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A 'Rainbow' of songs, lovingly sung

Narrowsburg, NY — Edgar Yipsel "Yip" Harburg (1896-1981) might have failed with his appliance store business. But he was more than successful with his turn-of-phrase talent to help create a host of memorable songs with collaborators such as George Gershwin, Harold Arlen and Burton Lane.

It's with these composers that Harburg is remembered in "The Wizard of Verse," a Delaware Valley Opera creation and production. The double meaning in its title refers to the lyrics he wrote for "The Wizard of Oz," the 1939 movie containing his Academy-Award winning "Over the Rainbow." In all, he wrote lyrics for more than 600 songs, the most famous of which were written during the 1930s.

An interesting aside finds director-pianist Jim Blanton telling of an event in which producers of the movie considered eliminating the "Rainbow" song, but only reinstated it with pressure from the lyricist who had an established reputation by then with many songs represented in this revue.

In Friday night's opener at the Tusten Theatre, pianist Blanton, soprano Mary Jo Reid, mezzo-soprano Carol Diefenbach and bass Eric Barsness paid tribute to the wordsmith with 16 classic songs from Broadway shows and Hollywood films.

In introducing "Brother, Can You Spare a Dime?" the director-emcee said that lyrics for the Depression-era song might have been borne from Harburg's own experience of watching men panhandling from travelers at the Port Jervis train station. It's a song with a powerful message — well told by Barsness, whose commanding voice effectively captured the character's despair with "Hey, don't you remember me; I was your pal."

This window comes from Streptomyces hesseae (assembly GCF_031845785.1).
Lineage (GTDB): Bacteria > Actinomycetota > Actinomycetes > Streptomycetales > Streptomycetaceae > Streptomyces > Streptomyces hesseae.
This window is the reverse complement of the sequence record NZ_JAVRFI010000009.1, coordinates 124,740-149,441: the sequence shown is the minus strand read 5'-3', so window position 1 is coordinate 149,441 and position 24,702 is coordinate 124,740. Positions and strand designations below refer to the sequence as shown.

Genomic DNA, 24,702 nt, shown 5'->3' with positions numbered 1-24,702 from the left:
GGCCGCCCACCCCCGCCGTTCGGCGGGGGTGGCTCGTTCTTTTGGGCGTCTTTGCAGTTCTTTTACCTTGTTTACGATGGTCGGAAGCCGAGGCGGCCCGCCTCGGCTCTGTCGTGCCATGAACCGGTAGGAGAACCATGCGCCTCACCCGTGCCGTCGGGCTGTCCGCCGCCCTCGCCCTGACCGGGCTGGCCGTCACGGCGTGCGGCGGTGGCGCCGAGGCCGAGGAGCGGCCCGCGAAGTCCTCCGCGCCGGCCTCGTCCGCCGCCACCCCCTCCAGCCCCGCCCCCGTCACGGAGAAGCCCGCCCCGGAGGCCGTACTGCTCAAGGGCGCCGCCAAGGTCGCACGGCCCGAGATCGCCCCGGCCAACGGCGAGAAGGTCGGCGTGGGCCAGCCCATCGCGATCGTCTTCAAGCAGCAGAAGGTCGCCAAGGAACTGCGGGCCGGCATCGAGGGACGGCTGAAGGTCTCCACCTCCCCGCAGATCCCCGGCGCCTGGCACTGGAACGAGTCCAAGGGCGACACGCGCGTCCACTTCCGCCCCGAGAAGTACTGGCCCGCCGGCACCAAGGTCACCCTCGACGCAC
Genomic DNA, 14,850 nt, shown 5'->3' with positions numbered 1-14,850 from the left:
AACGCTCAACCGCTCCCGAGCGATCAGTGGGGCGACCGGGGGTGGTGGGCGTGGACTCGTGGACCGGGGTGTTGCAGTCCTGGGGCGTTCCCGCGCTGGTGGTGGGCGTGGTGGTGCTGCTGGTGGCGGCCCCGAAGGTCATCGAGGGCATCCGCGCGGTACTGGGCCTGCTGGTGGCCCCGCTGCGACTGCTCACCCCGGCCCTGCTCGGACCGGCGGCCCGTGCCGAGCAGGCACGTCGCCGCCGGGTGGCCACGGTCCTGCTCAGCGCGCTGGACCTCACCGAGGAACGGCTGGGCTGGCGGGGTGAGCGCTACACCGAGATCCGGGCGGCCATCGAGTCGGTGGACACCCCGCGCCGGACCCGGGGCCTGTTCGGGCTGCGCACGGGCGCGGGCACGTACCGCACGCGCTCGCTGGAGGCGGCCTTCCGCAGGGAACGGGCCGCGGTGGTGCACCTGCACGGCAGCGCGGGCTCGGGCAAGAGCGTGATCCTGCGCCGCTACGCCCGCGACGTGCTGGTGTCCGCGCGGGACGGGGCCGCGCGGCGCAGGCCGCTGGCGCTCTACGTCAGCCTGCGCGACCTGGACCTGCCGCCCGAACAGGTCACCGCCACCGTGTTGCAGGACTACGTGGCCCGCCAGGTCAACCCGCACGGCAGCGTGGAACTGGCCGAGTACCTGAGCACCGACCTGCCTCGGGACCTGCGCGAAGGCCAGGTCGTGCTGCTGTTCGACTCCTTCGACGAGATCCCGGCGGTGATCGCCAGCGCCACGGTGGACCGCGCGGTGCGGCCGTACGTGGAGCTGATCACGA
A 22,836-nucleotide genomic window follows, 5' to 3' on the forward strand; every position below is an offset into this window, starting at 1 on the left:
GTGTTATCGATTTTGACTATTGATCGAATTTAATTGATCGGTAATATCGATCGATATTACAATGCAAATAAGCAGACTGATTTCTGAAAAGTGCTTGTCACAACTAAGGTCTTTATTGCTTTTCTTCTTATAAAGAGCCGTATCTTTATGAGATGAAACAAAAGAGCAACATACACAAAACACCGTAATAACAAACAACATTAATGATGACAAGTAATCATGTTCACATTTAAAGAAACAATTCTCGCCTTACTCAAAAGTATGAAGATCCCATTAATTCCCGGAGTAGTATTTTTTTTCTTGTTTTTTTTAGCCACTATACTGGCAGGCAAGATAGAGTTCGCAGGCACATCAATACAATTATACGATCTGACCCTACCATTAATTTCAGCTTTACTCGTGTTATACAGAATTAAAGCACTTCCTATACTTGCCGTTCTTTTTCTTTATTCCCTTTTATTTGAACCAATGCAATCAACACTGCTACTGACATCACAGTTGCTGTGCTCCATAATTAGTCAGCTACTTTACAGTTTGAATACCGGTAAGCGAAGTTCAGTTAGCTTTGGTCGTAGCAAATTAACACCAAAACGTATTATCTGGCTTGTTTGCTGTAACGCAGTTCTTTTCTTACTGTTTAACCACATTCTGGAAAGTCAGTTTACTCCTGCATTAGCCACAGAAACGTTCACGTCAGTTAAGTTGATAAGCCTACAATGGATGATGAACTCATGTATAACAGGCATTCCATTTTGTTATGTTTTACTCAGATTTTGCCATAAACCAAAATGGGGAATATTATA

Among other songs by Barsness, his delivery of the wishful "If I Only Had a Brain" contrasted with the fickle nonsense of "When I'm Not Near the Girl I Love" as well as his share of the mocking in "When the Idle Poor Become the Idle Rich."

Diefenbach, in her musing of "April in Paris," combined a lyric voice with expressive face and hands to convey warmth and sentiment. Reflection found her also recalling "Happiness Is a Thing Called Joe." The dramatic and tragic "Hurry Sundown" provided her with a vehicle to express the forlornness of being old.

Pianist Blanton turned vocalist in the irreverent "Lydia, the Tatooed Lady" whose body memorialized historical events such as the Battle of Waterloo and the likeness of Picasso. But as the he explained prior to his frisky delivery, "pictures" of a more tawdry nature in the original song would not have been appropriate in a family venue.

While Reid, a last-minute replacement for an ill soprano, didn't miss a beat in songs such as the spirited "It's Only a Paper Moon," her firm and resonant voice lent itself well for the uplifting message in "Look to the Rainbow" and poignant for the ballad "Promise Me Not to Love Me."

As one of four current and ongoing productions by DVO, "Wizard" is being presented in repertory with the operas "Don Giovanni" by Mozart and "Don Pasquale" by Donizetti as well as the revue "Divas on the Delaware," each of which is scheduled through Aug. 17. For information on dates, times and locations, call 252-7272.

If you go ...

What: "The Wizard of Verse," songs with lyrics by E.Y. "Yip" Harburg

Where: Tusten Theatre, 210 Bridge St., Narrowsburg

When: 7:30 p.m. Aug. 1, 2008

Where: Seelig Theatre, Sullivan County Community College, Loch Sheldrake

When: 7:30 p.m. Aug. 16, 2008

Tickets: $20, $15 age 18 and younger